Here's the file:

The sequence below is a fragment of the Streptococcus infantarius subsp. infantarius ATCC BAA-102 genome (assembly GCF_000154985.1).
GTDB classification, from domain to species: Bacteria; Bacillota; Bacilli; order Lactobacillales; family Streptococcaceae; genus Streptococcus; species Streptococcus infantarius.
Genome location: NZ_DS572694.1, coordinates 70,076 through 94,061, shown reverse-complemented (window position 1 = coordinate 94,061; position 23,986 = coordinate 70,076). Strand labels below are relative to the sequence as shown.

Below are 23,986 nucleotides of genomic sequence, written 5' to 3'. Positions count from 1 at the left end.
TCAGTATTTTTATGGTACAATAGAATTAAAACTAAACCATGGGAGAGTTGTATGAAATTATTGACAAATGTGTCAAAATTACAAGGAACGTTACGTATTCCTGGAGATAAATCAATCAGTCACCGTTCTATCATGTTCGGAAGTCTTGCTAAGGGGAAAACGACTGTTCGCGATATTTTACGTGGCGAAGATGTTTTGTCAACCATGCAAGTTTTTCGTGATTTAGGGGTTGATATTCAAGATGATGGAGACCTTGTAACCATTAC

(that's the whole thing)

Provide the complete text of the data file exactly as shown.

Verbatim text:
The sequence below is a fragment of the Streptococcus infantarius subsp. infantarius ATCC BAA-102 genome (assembly GCF_000154985.1).
GTDB classification, from domain to species: Bacteria; Bacillota; Bacilli; order Lactobacillales; family Streptococcaceae; genus Streptococcus; species Streptococcus infantarius.
Genome location: NZ_DS572694.1, coordinates 70,076 through 94,061, shown reverse-complemented (window position 1 = coordinate 94,061; position 23,986 = coordinate 70,076). Strand labels below are relative to the sequence as shown.

Below are 23,986 nucleotides of genomic sequence, written 5' to 3'. Positions count from 1 at the left end.
TCAGTATTTTTATGGTACAATAGAATTAAAACTAAACCATGGGAGAGTTGTATGAAATTATTGACAAATGTGTCAAAATTACAAGGAACGTTACGTATTCCTGGAGATAAATCAATCAGTCACCGTTCTATCATGTTCGGAAGTCTTGCTAAGGGGAAAACGACTGTTCGCGATATTTTACGTGGCGAAGATGTTTTGTCAACCATGCAAGTTTTTCGTGATTTAGGGGTTGATATTCAAGATGATGGAGACCTTGTAACCATTAC